COVID-19, Loss, and Reflections

Matthew R. Shupp
Shippensburg University

Casey Norton
Shippensburg University

Robyn Swayne
Shippensburg University

Gabrielle A. Reed
Shippensburg University

Taylor Donahue
Shippensburg University

Karla Moses
Shippensburg University


Matthew R. Shupp

I am a faculty member and coordinator of a student affairs preparation program. Prior to this role, I was a student affairs professional for over a decade in a variety of educational settings. Although I acknowledge I gained tremendous experience over my almost two decades in higher education, COVID-19 is unprecedented, and I might speculate a new – and certainly unforeseen – obstacle many of us never anticipated. How does one pivot so abruptly to ensure a smooth closure to the spring semester? Is it even possible? I teach an internship class for a dedicated group of emerging student affairs professionals. When we reconvened – meeting online for the remainder of the semester – for our weekly scheduled class time, although we had used technology in the past to aid our academic experience, the finality that this would be our “new normal” for the foreseeable future became apparent. For someone who enjoys structure and schedules, I made the conscious decision to provide grace, to both myself and to my students. I acknowledged the curricular path I had originally intended to pursue was no longer feasible. What to do? The best course of action, as I listened to the range of emotions my students brought with them to our protected space, was that I needed to find creative ways to ensure a smooth closure to their academic experience without adding additional burdens to this already burdensome situation. As I listened, I learned. Below are some of their stories.

Casey Norton: Your Mountain is Waiting

I work in Athletics at Shippensburg University. As a former student-athlete, it is a passion I have been working to make into a career. My heart sunk as the first signs of COVID snuck into our small world. I cried; I cried a lot. All those student-athletes who had put months, years, hours and hours of time into their craft, to see it all just go. I felt so deeply for each of them because I knew; I knew how much they had lost. There is an inherent need to be a protector to students when you work in an educational role. You feel when they are with you, you can be the tool belt for them, the resource, but when they go, distance creates strain, a feeling of disconnect. Quick, yet painfully slow, I watched as students trickled out of residence halls.  A cheery hello to help the mood, but a somber, “Stay healthy” as they walked out the door. Health is more than just a sickness you may contract. It is a mind, body, and soul thing. “Your Mountain Is Waiting” is a quote from Dr. Seuss’s ’‘Oh the Places You’ll Go’. It is a quote I had permanently engraved in my skin several years ago, a constant reminder that life will always present challenges to overcome. The important lesson in all of this is that we all gain a lot from these “mountains”. They teach us things; make us stronger people. Resilient. These times have presented as one of life’s many mountains and as a budding Student Affairs professional, graduation looming, I feel like this particular hike will no doubt be one of our hardest. Together, we conquer.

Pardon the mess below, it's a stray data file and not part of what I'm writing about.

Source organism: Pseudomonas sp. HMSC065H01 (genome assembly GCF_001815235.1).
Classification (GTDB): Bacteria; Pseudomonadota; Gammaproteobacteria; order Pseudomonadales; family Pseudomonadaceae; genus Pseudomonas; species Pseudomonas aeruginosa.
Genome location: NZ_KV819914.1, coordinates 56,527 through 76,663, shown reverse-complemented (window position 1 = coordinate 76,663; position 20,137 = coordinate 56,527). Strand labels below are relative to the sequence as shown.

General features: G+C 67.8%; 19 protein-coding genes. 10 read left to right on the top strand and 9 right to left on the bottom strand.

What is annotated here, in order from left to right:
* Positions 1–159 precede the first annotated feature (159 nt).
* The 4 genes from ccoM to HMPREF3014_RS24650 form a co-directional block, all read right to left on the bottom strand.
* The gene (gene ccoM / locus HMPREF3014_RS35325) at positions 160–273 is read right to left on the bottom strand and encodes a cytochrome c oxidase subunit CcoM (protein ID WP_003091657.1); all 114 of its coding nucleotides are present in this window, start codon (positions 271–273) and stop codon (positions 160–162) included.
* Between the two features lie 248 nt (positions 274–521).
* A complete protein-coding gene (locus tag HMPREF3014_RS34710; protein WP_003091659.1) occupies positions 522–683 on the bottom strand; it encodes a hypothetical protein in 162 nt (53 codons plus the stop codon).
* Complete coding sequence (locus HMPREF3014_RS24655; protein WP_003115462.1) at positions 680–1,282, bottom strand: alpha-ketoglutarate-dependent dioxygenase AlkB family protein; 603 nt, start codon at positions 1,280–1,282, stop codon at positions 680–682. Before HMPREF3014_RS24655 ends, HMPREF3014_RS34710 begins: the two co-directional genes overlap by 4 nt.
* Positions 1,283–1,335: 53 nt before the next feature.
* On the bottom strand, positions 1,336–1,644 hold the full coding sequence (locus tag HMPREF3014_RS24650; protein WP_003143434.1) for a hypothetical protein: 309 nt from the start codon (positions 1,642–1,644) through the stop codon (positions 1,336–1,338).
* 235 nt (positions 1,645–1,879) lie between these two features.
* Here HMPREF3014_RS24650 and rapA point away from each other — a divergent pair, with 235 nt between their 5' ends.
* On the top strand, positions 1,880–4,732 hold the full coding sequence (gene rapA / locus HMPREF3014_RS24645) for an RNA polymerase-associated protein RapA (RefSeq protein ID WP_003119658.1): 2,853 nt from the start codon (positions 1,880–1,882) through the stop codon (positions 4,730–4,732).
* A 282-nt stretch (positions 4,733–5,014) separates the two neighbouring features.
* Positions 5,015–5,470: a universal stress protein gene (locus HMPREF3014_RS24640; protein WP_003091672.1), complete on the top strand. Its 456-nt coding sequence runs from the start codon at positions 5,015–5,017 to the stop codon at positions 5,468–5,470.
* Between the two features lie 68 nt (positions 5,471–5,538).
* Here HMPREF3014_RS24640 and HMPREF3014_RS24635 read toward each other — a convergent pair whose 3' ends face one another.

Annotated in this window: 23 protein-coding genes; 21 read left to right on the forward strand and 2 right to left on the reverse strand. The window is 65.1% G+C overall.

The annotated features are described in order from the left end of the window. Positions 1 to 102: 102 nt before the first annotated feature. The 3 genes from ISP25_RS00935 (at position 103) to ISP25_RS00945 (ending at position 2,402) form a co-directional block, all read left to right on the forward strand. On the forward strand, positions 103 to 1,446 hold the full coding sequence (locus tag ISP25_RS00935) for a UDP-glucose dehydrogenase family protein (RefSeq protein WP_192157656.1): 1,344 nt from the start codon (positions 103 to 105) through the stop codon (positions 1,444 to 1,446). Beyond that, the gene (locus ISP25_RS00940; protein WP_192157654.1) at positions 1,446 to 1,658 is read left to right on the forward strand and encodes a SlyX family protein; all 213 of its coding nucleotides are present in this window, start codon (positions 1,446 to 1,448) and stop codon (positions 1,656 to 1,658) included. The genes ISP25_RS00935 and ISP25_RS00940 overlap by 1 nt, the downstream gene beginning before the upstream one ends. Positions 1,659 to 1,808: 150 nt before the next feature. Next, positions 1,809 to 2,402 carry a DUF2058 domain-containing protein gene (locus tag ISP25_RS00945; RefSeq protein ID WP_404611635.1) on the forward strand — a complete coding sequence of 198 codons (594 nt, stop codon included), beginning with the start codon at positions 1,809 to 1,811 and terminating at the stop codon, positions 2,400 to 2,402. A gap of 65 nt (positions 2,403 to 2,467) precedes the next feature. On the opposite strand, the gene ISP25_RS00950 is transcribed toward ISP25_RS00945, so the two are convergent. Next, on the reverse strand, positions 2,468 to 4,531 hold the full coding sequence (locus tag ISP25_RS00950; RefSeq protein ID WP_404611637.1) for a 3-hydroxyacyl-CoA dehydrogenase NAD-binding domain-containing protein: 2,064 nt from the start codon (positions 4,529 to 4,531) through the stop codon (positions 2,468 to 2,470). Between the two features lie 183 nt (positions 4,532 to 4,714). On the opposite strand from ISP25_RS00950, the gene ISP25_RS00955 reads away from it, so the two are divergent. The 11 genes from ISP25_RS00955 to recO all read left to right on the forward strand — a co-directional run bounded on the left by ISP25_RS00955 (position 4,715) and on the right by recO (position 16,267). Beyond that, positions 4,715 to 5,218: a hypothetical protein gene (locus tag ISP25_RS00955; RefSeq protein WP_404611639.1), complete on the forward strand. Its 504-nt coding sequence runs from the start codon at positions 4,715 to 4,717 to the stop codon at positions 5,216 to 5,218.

Robyn Swayne: Not Derailed, Just a Different Track

Prior to leaving my graduate assistantship for spring break, a colleague of mine gifted me with a unique mix of herbal tea cased in a superhero tin.  I decided to leave it behind as a special treat to return to in a week.  Now over a month later, I am still anticipating the day when I can come to campus and try this herbal superhero tea.

As a student in the final stretch of their graduate coursework, COVID-19’s introduction to the educational sphere has obviously been an unanticipated one.  Events that had taken the entire year to plan were cancelled. Classes were moved to a virtual format. Meetings with students and group sessions I was eagerly anticipating to lead just disappeared. My first phone interview for a position in higher education was postponed. Everything just seemed to fade away.  You could say the scheduled train that I was on felt like it completely derailed, and instead I was thrown on board an emotional rollercoaster, and not a fun one at that. The amount of grieving that took place during these first couple weeks was extraordinary, and then I had my first class on Zoom and broke down. The online class format became a visual reminder that I may not see many of my classmates and professors in person again.

But as time has pressed on, I have realized that the train has not completely derailed. It has just switched tracks and is on a different course. Many students have lost the experiences that we originally planned for, but instead are gaining unique, invaluable experiences that never would have happened otherwise. Personally, I have had the opportunity to now host my own online meditation groups; a dream I have actually had for years and never had the perceived time to pursue. I have also been creating videos for undergraduates about coping skills to thrive through this pandemic. These new ways in which I get to reach out to students are now resources that can be shared to a wider scope of people where my reach is not confined to just an office space at restricted times.